|May29-12, 03:21 PM||#1|
time-domain aliasing, frequency resolution, multi-rate
Hey guys, this isn't an assigned homework question but I'm self-studying basic DSP from the free Smith book (can't post a link, but it's the first link if you google "smith dsp") and I have a question on some material. Also, I've searched the forum and most questions related to this subject appear to be in this directory. I realize I've asked a lot so if anyone can answer even a part of this, I'd appreciate it. I just wanted to have everything in one place.
In the book in the guide, Chapter 10 has a section titled "Periodic Nature of the DFT". In it, there is discussion of time-domain aliasing. I am confused as to what this represents from a physical standpoint. Frequency-domain aliasing I understand as such: when frequencies higher than 1/2 of the sampling frequency (Fs) appear in the signal, samples of that frequency can also be represented by a sinusoid with frequency lower than 1/2 Fs. This causes information at that lower frequency to be lost because it is impossible to tell where it came from.
In that section of the book, there is discussion about performing some operation on the frequency-domain points. Each point in freq domain is supposed to correspond to a sinusoid that fits an integer amount of times into the N points. That is, if you have an N-point time-domain signal, then the 3rd point of the N/2-1 length freq domain is the sinusoid that makes three complete cycles in the N time-domain points.
So my question is this: What can you possibly do to an N/2-1 point freq domain signal such that you could NOT represent it in N time domain points and would thus cause time-domain aliasing?
Secondly, I have what I think are related questions on multi-rate and frequency resolution. As I understand, if Fs is >= twice the highest frequency in the signal, you can fully reconstruct the original. Is the idea that sampling at even higher rates (reducing space between frequencies) gives more resolution in freq domain (so you can see thin spikes) but both a high and low resolution spectrum can be reconstructed to the time domain? There are multiple ways to break down the time domain into sinusoids...but both high and low sample rates are valid (as long as they're >= twice the highest frequency)?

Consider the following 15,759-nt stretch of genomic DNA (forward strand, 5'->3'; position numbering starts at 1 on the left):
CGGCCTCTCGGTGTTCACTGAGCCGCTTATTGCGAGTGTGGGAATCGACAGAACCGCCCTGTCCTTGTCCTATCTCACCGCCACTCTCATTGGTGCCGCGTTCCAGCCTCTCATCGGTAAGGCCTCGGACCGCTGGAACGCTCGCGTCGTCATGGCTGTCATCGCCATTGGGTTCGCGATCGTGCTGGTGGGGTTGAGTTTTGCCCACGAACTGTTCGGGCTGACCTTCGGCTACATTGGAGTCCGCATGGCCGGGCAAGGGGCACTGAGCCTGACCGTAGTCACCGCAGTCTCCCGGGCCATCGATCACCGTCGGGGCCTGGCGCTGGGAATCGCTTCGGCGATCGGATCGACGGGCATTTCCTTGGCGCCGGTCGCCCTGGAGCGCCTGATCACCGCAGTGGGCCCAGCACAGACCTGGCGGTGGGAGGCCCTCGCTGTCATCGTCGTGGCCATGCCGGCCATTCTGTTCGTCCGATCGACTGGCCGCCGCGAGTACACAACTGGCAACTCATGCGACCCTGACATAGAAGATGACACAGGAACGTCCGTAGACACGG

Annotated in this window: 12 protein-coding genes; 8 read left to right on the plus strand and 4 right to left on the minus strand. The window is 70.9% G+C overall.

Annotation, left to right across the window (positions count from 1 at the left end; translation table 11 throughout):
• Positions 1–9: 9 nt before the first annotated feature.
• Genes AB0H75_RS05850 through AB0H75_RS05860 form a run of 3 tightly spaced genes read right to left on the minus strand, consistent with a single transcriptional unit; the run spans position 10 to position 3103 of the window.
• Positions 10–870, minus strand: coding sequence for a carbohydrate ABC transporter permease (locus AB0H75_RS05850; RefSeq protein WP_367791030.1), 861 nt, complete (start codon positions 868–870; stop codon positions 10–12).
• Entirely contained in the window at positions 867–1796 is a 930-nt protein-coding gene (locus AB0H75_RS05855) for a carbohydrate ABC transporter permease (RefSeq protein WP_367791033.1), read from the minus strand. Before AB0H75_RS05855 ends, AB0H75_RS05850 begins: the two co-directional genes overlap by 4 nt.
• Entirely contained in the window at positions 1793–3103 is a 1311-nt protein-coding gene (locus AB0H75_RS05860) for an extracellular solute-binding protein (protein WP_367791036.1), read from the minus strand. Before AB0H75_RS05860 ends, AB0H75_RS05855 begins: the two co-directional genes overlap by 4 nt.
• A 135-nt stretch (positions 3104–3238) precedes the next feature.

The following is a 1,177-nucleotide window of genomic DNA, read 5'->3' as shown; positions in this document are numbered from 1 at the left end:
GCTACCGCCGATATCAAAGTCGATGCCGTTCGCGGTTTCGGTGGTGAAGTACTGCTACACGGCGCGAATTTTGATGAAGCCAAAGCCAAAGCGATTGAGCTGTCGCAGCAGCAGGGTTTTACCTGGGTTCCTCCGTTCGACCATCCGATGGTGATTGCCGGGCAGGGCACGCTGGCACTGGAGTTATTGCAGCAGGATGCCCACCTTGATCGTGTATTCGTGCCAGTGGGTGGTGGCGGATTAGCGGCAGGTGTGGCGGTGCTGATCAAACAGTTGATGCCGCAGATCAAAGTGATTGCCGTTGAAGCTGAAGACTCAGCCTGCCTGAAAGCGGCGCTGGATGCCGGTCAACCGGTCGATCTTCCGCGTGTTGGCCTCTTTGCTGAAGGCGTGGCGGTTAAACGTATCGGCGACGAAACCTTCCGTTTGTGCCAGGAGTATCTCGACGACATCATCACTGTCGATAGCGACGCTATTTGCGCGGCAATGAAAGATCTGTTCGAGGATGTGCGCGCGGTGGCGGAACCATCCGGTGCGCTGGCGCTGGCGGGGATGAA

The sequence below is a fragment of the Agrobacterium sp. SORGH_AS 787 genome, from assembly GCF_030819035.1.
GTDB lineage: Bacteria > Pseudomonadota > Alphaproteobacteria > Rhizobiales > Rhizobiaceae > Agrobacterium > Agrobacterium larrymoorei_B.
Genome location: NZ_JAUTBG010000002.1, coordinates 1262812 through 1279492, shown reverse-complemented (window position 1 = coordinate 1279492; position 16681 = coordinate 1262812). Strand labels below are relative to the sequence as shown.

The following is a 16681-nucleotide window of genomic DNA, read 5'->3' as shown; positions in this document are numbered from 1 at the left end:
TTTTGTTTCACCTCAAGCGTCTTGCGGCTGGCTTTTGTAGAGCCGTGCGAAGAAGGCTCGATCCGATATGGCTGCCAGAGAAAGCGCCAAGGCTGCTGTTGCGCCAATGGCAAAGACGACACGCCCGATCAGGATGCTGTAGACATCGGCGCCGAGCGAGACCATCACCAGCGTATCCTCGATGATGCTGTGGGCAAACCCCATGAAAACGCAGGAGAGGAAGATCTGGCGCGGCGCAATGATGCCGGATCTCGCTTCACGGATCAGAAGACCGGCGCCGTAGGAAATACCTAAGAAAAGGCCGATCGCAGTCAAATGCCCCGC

Then perhaps I'll understand what the purpose if inserting zeroes in between samples is. In the same book in chapter 3 page 60 there is a description of multirate and interpolation. I'm very uncertain as to what the purpose is and why it works. What's frustrating is that decimation makes sense and it seems to be the clear opposite. In decimation, you're sampling at a higher rate than necessary on purpose such that you can use a simpler anti-aliasing filter. You can then use a digital filter to get rid of all the extra frequencies higher than your desired signal. Not sure what's happening in interpolation though.
Thanks ahead for your help, it's tremendously appreciated!!!
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